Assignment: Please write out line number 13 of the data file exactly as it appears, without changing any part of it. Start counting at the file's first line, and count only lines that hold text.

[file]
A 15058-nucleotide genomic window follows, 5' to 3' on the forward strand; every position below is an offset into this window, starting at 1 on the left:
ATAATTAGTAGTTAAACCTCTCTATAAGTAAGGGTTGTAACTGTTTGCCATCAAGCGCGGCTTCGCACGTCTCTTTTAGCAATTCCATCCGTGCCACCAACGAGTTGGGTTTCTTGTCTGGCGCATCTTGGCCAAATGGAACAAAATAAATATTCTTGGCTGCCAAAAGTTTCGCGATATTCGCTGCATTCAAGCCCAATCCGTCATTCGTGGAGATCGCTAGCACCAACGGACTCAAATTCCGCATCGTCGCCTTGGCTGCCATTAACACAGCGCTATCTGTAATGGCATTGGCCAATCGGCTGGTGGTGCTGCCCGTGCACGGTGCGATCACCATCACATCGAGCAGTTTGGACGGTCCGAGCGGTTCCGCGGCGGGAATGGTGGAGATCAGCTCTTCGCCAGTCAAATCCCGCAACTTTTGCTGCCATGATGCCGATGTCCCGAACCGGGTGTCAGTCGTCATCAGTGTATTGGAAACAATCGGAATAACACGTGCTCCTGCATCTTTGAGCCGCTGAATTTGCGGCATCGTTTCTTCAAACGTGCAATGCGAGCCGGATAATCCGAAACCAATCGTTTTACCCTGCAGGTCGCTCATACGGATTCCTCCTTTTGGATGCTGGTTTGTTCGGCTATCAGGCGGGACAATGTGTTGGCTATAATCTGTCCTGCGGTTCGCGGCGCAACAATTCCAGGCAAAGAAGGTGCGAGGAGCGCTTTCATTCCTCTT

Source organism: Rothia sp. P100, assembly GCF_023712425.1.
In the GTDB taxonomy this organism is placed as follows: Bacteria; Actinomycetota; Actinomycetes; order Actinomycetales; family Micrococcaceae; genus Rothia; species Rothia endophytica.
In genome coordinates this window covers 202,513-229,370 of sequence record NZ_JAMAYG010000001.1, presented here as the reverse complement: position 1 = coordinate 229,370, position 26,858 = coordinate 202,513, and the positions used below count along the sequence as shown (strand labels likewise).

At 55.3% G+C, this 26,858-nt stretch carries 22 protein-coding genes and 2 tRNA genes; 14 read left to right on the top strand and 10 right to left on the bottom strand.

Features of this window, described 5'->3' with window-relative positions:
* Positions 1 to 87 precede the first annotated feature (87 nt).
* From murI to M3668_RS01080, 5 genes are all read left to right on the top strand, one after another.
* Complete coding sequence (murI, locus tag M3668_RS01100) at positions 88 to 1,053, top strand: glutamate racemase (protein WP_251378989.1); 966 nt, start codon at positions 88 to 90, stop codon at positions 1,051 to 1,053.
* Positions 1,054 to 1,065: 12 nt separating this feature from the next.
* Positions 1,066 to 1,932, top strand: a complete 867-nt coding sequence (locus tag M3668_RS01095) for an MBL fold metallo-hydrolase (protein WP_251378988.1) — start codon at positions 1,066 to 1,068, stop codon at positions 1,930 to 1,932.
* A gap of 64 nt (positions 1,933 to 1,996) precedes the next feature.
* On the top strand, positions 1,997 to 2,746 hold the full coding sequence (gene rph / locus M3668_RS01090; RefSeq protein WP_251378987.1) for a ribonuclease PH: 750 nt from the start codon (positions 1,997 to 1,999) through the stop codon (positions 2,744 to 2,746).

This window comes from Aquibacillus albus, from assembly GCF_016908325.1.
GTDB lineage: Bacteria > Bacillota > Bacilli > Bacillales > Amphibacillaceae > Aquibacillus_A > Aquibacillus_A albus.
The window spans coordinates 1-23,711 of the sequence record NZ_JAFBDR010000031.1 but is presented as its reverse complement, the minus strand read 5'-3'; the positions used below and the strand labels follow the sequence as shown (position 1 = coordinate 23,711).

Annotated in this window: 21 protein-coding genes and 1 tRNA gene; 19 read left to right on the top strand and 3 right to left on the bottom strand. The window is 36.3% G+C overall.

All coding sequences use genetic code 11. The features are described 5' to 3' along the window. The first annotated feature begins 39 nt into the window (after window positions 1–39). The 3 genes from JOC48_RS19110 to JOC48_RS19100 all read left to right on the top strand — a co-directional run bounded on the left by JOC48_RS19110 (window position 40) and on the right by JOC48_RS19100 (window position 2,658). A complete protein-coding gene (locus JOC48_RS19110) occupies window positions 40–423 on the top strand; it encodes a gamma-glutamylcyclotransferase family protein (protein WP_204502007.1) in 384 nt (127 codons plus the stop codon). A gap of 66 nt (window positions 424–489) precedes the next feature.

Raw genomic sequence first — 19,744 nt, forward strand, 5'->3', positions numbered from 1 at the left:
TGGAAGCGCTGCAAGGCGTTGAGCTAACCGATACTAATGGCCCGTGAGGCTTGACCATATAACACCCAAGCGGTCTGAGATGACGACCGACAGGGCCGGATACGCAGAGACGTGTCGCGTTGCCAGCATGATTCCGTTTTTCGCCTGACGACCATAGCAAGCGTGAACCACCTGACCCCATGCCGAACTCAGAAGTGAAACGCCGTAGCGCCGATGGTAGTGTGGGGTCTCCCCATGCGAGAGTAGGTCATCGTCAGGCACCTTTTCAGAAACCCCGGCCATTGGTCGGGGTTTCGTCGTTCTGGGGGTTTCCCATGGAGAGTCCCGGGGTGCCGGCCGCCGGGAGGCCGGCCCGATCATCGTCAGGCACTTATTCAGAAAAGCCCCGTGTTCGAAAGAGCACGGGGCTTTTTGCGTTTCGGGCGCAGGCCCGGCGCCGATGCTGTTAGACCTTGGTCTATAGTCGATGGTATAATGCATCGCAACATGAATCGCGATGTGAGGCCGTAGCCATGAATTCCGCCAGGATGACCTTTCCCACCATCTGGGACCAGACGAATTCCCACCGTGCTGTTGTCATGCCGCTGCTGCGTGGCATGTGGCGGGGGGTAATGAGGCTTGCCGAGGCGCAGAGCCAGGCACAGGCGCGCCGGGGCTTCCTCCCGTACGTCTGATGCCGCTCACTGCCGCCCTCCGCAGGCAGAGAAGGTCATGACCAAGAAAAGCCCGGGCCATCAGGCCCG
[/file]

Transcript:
* A gap of 64 nt (positions 1,933 to 1,996) precedes the next feature.